Tuesday, February 22, 2011

BTCS goes political, briefly.

Some of you may know that there is currently some legislation in Congress that proposes a number of budget cuts, including the elimination of funding for the Corporation for National and Community Service, the umbrella organization over Americorps, of which I am a member. With the hope that with more awareness will come more action against such legislation, I wanted to share a letter the CEO of the organization I work for will be sending to all of our supporters:

"Dear Friends,

We need your help to Save Service. The United States Congress is considering legislation to eliminate funding for the Corporation for National and Community Service (CNCS) from the budget, jeopardizing thousands of service initiatives around the country, including our own. Contact your Member of Congress today to get involved in the conversation and sign up for “Save Service District Day” at the link below.

With CNCS programs like AmeriCorps, Learn and Serve and Senior Corps at risk, our communities could potentially lose the support of organizations providing needed services like Teach For America, Admission Possible, Foster Grandparents, Habitat for Humanity, Public Allies, City Year, YouthBuild and many other local organizations, jeopardizing services in education, youth development, elderly services, healthcare and nutrition. At our organization in this year alone, 72 AmeriCorps and VISTA members provide college access and success services to 7,400 low-income students, and we hope to continue to grow in those communities and others nationwide.

These competitive CNCS grant programs are some of the strongest levers of public investment, each requiring private sector matching dollars and demanding results-based reporting. The federal investment made in faith based and community organizations through CNCS leverages nearly $800 million in matching funds from companies, foundations and other sources. At our organization, every dollar in AmeriCorps investment is matched by four private sector dollars. Additionally, these national service programs provide needed full-time and part-time career opportunities for Americans in today’s economy.

Congress is debating this bill now, and they'll be looking to their constituents to see how much -- or how little -- the American people support these cuts.

We need your help. Tell Congress that we cannot afford to lose the critical services these programs provide in our communities. Contact your Member of Congress today, and sign up today at www.saveservice.org
for your local "Save Service District Day.” Visit your representative’s local office on February 25th to make sure they hear your voice."

When I think of this legislation, I am almost silenced by how shocked I am that it exists. I consider myself a pretty reasonable and open minded person, and while I tend to fall on the liberal side of things politically, I pride myself in being able to understand the opinions of many conservatives (I owe that to my proud Republican father and, probably, my religion degree). However, I cannot, in any way, understand the reasoning behind cutting funding to CNCS.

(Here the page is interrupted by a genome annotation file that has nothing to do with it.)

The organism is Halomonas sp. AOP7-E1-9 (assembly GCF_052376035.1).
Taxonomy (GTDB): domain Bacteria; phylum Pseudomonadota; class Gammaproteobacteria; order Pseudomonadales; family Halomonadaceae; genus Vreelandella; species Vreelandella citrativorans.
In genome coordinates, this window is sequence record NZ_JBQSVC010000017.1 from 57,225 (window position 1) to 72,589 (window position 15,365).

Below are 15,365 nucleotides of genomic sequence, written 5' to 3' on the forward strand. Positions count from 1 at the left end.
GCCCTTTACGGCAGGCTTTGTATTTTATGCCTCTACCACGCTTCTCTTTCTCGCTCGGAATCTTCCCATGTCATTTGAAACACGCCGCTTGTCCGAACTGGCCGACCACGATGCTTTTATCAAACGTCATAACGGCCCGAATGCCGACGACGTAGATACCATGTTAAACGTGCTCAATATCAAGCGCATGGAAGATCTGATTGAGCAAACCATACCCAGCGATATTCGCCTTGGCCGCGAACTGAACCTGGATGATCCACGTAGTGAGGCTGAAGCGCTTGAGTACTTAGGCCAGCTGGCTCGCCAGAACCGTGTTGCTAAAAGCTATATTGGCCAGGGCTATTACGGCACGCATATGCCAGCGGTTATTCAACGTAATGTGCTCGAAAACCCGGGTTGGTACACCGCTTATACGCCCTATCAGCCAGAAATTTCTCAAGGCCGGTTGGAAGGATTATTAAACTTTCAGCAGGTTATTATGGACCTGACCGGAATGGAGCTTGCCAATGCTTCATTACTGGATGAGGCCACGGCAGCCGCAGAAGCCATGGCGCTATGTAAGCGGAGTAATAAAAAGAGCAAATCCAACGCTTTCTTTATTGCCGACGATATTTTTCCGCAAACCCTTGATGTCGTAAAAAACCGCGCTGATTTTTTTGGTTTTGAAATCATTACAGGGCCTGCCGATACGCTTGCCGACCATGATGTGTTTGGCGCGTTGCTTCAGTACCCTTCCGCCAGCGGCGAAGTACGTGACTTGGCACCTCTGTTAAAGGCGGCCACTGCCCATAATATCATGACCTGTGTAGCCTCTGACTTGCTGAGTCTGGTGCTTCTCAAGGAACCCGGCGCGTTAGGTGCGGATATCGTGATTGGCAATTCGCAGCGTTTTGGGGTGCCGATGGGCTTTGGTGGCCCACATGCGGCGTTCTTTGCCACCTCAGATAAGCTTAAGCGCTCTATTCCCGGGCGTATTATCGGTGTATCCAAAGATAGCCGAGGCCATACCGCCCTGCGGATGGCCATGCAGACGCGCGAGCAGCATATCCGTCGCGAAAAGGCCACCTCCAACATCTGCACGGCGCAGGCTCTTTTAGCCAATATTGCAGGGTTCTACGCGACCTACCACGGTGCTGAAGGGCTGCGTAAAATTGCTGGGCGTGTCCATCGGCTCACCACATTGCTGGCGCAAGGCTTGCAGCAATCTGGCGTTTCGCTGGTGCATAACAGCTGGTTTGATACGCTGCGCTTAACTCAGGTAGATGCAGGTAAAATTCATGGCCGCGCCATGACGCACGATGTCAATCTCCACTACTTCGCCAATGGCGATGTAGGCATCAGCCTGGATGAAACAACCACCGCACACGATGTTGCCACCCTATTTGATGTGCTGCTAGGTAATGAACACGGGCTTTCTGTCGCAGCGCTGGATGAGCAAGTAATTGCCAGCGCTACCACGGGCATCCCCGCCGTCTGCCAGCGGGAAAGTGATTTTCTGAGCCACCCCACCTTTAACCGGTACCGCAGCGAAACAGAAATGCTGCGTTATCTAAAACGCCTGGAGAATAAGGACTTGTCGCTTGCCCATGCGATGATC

Let's forget, for a moment, about the moral and social implications of such cuts- which would be unfathomable (can you imagine a society without these kinds of public service organizations?). Instead, let's think about money- because, after all, that's what this seems to boil down to. According to a less than perfectly trustworthy source (wikipedia), more than 85,000 people currently serve with Americorps (plus thousands more serving through other CNCS programs). We don't make a salary, we are awarded a living stipend of around $11,000 for a year of service. Based on the number of hours we end up working at my organization, that evens out to about $3 and hour- not even close to minimum wage. This means that there are more than 85,000 government slaves working for our country right now. Or, as a colleague of mine said in a slightly less abrasive way: "we're the cheapest labor out there!" I understand that the government is in need of money right now, but at this point, if nothing else, Americorps is keeping some 85,000 work eligible people at bay and paying them practically nothing to do some of the toughest jobs in our society! How is it in any way logical to cut funding for these programs, releasing these employees out into the world only to become unemployed because of the terrible job market?

So, if you're reading this and are thinking about pressuring your local politicians to oppose this legislation, I encourage you to do so! Do it for the students I'm trying to get into college, or the families moving into their first real home, or the students being helped with their reading so they can succeed in school, or simply because it makes the most financial sense- whatever your reason, I hope you'll support continuing funding to CNCS.

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